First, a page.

Income support for people who have reached the AOW pension age (AIO supplement)
If you have reached the AOW pension age and you do not receive a full AOW pension and have little other income, your income will probably be under the guaranteed minimum income. In that case, you can apply for income support (AIO supplement) under the Work and Social Assistance Act (WWB). Ask the SVB for information about the AIO supplement.
We inform people with a partial AOW pension about the possibility of claiming income support (AIO supplement). The SVB has been responsible for payment of the AIO supplement to pensioners on behalf of all municipalities since 2010.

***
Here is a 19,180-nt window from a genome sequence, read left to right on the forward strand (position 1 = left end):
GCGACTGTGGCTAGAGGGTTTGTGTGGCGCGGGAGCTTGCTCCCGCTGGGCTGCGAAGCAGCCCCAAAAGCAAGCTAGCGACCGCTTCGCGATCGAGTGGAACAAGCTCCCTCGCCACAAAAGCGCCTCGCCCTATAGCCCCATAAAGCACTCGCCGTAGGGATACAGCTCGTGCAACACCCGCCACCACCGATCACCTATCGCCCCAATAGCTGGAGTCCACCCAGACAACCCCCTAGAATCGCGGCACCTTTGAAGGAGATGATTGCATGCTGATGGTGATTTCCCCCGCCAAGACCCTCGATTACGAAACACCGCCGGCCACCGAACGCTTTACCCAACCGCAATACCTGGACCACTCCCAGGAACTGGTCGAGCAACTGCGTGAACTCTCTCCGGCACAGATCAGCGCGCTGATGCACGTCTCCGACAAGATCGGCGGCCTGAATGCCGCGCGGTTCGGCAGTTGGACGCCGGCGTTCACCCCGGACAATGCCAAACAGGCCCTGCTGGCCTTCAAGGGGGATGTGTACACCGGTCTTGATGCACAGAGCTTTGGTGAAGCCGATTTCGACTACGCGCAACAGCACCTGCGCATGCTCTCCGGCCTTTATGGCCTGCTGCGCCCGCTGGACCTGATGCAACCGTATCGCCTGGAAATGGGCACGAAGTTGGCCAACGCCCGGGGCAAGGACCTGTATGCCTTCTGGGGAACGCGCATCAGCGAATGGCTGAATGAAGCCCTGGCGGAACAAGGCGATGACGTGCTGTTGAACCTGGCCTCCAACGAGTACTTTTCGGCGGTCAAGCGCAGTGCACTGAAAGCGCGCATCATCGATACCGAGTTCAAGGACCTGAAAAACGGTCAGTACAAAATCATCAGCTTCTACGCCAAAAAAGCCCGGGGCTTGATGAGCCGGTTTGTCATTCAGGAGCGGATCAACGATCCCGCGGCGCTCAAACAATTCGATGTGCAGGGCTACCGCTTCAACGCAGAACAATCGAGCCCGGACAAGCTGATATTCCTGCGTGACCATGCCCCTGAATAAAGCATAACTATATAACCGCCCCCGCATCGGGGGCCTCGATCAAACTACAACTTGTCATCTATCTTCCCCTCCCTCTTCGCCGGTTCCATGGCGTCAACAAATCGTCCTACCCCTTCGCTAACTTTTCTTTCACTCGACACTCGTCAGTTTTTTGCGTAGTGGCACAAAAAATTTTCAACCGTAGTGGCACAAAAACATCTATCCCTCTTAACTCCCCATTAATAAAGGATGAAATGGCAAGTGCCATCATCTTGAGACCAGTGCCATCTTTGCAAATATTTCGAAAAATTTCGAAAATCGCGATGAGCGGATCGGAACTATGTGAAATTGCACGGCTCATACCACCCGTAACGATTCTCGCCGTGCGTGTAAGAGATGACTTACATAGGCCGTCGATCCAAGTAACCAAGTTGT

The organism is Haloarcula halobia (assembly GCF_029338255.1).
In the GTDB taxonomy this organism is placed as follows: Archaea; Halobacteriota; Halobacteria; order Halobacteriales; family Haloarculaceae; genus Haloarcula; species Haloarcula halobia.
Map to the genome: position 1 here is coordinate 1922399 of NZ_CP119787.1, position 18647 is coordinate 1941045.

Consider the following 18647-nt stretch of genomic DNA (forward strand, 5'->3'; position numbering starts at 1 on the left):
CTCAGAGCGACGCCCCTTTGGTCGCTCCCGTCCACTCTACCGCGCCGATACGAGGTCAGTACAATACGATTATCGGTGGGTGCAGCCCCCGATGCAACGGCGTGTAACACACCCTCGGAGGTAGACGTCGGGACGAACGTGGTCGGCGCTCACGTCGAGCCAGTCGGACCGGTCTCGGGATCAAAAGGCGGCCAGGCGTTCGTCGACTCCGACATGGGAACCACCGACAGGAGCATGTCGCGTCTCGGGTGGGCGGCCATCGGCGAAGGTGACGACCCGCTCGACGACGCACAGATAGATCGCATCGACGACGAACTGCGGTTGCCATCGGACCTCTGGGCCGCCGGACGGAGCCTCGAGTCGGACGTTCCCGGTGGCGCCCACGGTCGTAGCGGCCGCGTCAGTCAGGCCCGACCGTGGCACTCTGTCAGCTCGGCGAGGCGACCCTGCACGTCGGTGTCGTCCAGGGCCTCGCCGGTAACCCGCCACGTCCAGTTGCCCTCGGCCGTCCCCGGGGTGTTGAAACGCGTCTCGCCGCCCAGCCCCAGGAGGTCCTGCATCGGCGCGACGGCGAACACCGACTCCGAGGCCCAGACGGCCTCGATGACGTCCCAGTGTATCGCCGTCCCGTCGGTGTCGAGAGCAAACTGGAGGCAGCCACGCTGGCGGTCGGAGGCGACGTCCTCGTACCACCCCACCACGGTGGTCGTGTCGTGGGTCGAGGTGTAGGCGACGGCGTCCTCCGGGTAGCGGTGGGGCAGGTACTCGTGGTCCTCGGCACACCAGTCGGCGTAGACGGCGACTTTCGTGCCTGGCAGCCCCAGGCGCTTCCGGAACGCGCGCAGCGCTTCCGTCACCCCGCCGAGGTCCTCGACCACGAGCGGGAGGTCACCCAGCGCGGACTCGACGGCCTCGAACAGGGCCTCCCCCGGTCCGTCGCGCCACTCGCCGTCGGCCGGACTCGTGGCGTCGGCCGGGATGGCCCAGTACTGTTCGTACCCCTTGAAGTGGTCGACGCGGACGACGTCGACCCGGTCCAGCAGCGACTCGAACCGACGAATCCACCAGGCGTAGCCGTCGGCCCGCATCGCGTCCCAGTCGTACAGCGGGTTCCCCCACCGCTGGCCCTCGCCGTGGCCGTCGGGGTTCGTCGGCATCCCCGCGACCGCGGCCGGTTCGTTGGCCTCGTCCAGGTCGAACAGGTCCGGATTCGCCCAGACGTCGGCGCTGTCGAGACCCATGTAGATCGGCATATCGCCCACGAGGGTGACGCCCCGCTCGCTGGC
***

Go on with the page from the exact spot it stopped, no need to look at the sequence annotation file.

Bureau for Belgian Affairs and Bureau for German Affairs
The Bureaus for Belgian and German Affairs are there to advise and inform people who live in Belgium or Germany and work in the Netherlands, or who live in the Netherlands and work in Belgium or Germany. Living or working across the border could affect your social insurance position and the pension you will receive.
The Bureaus aim to serve benefit recipients, employers' organizations and unions, individual employers and employees, and the self-employed. Apart from providing advice and information, they offer mediation services and assistance with administrative matters.
The Bureaus are working together more and more due to frequent changes in legislation and the type of information required as well as the increasing incidence of migration. For instance, the Bureaus hold joint consultation sessions.
Objecting to insurance on principle
Some people do not wish to be covered by national insurance schemes on principle. The SVB holds and maintains the records for these people.